Boomkat Product Review:
Yeah that's what we’re talking about; supremely dank, occult dark ambient and submerged black metal atmospheres from Jim Mroz aka Lussuria, properly harrowing recordings pierced by occasional shafts of blinding light and choral arrangements that take us to exceptionally weird places. Huge recommendation If you’re into anything from Hildur Guðnadóttir’s isolationist soundscapes to Kevin Drumm or Thomas Köner's frostbitten classics.
On the foreboding ‘Three Knocks’ Lussuria limns an unconscious, near-death experience based on a tale told by his grandmother, who was admitted to ER after an allergic reaction escalated into something inexplicable. She was put in a medically induced coma and administered a breathing tube. When under the effect of heavy sedatives, she spoke of a visit by angels who warned of an impending disaster. She eventually came around, and recounted that her illness was preceded by three knocks at her office door, slow and heavy - proposing that each knock was a mockery of the Holy Trinity; one knock for each crucifixion - but when she answered nobody was there. This omen, and its confirmatory hallucination form the basis of Lussuria’s utterly absorbing new album.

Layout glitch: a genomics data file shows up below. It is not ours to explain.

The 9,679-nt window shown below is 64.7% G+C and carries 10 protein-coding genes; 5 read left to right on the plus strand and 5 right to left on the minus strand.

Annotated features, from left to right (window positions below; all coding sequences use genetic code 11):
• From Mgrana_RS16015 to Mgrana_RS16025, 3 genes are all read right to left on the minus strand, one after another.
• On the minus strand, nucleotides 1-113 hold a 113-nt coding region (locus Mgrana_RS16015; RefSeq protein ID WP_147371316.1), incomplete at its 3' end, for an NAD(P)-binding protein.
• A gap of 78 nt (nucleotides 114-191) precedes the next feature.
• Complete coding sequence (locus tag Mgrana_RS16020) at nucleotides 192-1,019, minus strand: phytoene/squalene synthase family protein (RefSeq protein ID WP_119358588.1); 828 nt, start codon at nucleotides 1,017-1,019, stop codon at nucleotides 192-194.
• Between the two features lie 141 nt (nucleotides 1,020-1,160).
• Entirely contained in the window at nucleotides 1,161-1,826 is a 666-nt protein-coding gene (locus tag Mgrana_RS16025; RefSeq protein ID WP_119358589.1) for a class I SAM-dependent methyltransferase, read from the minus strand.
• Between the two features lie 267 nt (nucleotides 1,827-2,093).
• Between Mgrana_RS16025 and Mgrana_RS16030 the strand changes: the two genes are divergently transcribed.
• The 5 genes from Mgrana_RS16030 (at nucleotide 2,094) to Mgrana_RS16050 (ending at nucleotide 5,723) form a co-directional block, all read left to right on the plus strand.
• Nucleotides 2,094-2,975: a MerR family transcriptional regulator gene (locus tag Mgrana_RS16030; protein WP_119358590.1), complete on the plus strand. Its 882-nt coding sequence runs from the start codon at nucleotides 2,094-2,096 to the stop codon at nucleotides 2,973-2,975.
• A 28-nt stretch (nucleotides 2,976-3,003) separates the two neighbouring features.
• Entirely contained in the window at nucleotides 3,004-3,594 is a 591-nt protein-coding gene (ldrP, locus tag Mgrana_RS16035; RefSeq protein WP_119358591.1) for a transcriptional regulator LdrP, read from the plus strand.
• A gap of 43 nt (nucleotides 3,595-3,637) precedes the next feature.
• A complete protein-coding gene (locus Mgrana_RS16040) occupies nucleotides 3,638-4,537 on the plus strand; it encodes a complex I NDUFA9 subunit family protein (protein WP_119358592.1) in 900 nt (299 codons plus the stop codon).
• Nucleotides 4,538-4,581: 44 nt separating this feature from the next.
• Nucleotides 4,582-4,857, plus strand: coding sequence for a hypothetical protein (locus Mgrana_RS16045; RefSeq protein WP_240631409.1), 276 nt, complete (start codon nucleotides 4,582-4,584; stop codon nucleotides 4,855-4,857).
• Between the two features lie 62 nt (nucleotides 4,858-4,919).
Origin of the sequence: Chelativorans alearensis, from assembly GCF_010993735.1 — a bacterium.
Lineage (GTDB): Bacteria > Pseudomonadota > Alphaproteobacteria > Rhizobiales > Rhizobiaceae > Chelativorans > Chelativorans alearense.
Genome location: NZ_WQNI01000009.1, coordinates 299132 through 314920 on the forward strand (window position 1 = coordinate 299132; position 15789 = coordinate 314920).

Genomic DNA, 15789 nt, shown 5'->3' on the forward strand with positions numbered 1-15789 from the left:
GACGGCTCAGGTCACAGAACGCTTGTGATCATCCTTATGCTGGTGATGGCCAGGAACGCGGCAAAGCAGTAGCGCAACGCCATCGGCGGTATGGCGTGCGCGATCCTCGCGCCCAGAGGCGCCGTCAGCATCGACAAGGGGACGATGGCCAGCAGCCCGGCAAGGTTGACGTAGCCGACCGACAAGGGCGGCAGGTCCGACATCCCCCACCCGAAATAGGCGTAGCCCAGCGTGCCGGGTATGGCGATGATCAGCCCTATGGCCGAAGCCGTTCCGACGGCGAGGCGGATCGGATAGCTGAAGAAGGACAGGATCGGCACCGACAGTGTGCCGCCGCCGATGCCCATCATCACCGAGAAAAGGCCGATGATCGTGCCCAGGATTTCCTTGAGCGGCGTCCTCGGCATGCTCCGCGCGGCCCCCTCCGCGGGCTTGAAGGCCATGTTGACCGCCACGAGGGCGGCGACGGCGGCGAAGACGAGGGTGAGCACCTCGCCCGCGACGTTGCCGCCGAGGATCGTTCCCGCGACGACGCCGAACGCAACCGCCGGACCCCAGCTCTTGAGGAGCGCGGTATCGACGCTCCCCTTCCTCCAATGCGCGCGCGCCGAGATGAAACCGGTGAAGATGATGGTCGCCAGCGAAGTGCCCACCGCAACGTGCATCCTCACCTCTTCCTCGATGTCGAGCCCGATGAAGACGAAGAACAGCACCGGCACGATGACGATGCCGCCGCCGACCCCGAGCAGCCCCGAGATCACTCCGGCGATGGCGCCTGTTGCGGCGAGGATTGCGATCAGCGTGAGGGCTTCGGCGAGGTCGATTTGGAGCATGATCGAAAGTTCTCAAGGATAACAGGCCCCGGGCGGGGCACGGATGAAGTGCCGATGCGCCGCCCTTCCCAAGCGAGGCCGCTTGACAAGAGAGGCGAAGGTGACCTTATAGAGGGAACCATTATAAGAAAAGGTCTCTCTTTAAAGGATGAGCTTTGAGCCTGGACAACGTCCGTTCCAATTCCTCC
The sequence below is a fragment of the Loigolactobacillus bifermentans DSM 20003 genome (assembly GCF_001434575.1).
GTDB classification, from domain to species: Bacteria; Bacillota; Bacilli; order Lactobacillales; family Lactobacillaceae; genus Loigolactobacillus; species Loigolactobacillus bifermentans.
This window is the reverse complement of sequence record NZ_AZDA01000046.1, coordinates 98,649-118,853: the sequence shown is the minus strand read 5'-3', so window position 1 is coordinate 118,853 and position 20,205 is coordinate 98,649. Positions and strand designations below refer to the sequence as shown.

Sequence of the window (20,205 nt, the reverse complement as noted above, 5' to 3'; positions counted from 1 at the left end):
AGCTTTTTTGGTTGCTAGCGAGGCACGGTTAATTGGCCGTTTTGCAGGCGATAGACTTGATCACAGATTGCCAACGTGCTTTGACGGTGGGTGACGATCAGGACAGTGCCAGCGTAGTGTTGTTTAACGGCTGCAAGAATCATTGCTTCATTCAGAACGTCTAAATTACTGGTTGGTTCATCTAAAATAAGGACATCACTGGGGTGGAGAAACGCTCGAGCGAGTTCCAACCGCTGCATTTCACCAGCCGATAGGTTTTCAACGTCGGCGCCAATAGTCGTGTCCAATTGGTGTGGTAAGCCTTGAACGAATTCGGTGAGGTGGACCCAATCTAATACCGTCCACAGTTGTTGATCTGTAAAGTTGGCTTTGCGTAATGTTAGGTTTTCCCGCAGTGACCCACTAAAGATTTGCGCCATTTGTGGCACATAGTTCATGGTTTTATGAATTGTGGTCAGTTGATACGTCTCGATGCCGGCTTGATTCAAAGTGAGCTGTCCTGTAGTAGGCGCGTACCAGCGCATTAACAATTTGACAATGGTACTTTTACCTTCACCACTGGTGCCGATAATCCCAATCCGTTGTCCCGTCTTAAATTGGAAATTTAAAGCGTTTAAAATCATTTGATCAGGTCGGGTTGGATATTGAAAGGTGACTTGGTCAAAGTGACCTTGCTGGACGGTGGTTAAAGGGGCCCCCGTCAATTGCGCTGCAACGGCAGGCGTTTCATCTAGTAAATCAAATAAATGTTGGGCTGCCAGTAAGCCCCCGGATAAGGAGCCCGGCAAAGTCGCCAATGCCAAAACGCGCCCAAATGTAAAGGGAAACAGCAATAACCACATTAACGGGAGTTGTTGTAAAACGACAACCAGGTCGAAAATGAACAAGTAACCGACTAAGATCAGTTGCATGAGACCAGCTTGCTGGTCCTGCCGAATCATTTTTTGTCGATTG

Using a Hawaiian flute made from a human femur, and an Iron Lung for percussion (don’t ask how he accessed it), together with operatic tape cut-ups and field recording made on the shores of Long Island’s empty asylums, Lussuria stages his grandmother’s vision in four parts of lugubrious, black metal ambient gloom. The atmosphere is just frighteningly tangible, revealing a sense of depth perception and stone cold clamminess that brings its spirit vividly within touching distance, from the over-the-shoulder vocals and cracked window pane howl of ‘Fentanyl Chaser’, to the hollow clank of oil drums and spent ammo casings in ‘Three Knocks’, and through to the frankly terrifying descent thru choral loops into a bony flute solo with ‘Confused And Ill By Shadows’.
This would all just be another urban myth were it not for the exquisite detail and dramaturgy of Lussuria’s production and arrangement, which typically imparts its feeling in no uncertain terms, most acutely hyperstizing (making a superstition real) a state of psychological dread and panic induced by the occult imagination.